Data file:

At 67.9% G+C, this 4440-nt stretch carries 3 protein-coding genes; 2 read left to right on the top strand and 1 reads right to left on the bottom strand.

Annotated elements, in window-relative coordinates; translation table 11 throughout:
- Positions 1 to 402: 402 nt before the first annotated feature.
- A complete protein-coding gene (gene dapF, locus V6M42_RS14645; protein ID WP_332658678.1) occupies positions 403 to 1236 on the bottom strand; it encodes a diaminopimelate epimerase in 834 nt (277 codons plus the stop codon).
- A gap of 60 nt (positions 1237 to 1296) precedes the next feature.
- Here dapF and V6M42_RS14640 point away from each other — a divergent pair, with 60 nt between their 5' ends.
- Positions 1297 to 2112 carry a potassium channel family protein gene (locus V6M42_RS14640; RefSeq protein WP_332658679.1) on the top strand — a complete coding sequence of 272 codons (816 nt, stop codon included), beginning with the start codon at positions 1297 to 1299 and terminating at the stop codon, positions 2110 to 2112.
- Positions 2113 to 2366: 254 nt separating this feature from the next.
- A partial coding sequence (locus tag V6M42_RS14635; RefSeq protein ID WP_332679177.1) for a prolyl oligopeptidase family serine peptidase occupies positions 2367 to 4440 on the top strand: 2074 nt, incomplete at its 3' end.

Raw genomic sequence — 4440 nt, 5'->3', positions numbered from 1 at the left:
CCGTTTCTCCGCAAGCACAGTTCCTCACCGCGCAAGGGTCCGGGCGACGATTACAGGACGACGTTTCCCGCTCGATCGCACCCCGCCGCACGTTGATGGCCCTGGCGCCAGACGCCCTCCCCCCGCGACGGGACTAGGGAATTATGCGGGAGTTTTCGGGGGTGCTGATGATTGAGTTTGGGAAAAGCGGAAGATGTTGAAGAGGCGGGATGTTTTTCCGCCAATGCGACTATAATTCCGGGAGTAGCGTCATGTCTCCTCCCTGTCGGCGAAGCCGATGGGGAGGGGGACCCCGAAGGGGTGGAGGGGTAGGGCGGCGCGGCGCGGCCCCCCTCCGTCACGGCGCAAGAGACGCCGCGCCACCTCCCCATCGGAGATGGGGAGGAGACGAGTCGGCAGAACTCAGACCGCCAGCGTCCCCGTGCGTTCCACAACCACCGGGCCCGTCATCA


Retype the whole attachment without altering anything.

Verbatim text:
At 67.9% G+C, this 4440-nt stretch carries 3 protein-coding genes; 2 read left to right on the top strand and 1 reads right to left on the bottom strand.

Annotated elements, in window-relative coordinates; translation table 11 throughout:
- Positions 1 to 402: 402 nt before the first annotated feature.
- A complete protein-coding gene (gene dapF, locus V6M42_RS14645; protein ID WP_332658678.1) occupies positions 403 to 1236 on the bottom strand; it encodes a diaminopimelate epimerase in 834 nt (277 codons plus the stop codon).
- A gap of 60 nt (positions 1237 to 1296) precedes the next feature.
- Here dapF and V6M42_RS14640 point away from each other — a divergent pair, with 60 nt between their 5' ends.
- Positions 1297 to 2112 carry a potassium channel family protein gene (locus V6M42_RS14640; RefSeq protein WP_332658679.1) on the top strand — a complete coding sequence of 272 codons (816 nt, stop codon included), beginning with the start codon at positions 1297 to 1299 and terminating at the stop codon, positions 2110 to 2112.
- Positions 2113 to 2366: 254 nt separating this feature from the next.
- A partial coding sequence (locus tag V6M42_RS14635; RefSeq protein ID WP_332679177.1) for a prolyl oligopeptidase family serine peptidase occupies positions 2367 to 4440 on the top strand: 2074 nt, incomplete at its 3' end.

Raw genomic sequence — 4440 nt, 5'->3', positions numbered from 1 at the left:
CCGTTTCTCCGCAAGCACAGTTCCTCACCGCGCAAGGGTCCGGGCGACGATTACAGGACGACGTTTCCCGCTCGATCGCACCCCGCCGCACGTTGATGGCCCTGGCGCCAGACGCCCTCCCCCCGCGACGGGACTAGGGAATTATGCGGGAGTTTTCGGGGGTGCTGATGATTGAGTTTGGGAAAAGCGGAAGATGTTGAAGAGGCGGGATGTTTTTCCGCCAATGCGACTATAATTCCGGGAGTAGCGTCATGTCTCCTCCCTGTCGGCGAAGCCGATGGGGAGGGGGACCCCGAAGGGGTGGAGGGGTAGGGCGGCGCGGCGCGGCCCCCCTCCGTCACGGCGCAAGAGACGCCGCGCCACCTCCCCATCGGAGATGGGGAGGAGACGAGTCGGCAGAACTCAGACCGCCAGCGTCCCCGTGCGTTCCACAACCACCGGGCCCGTCATCA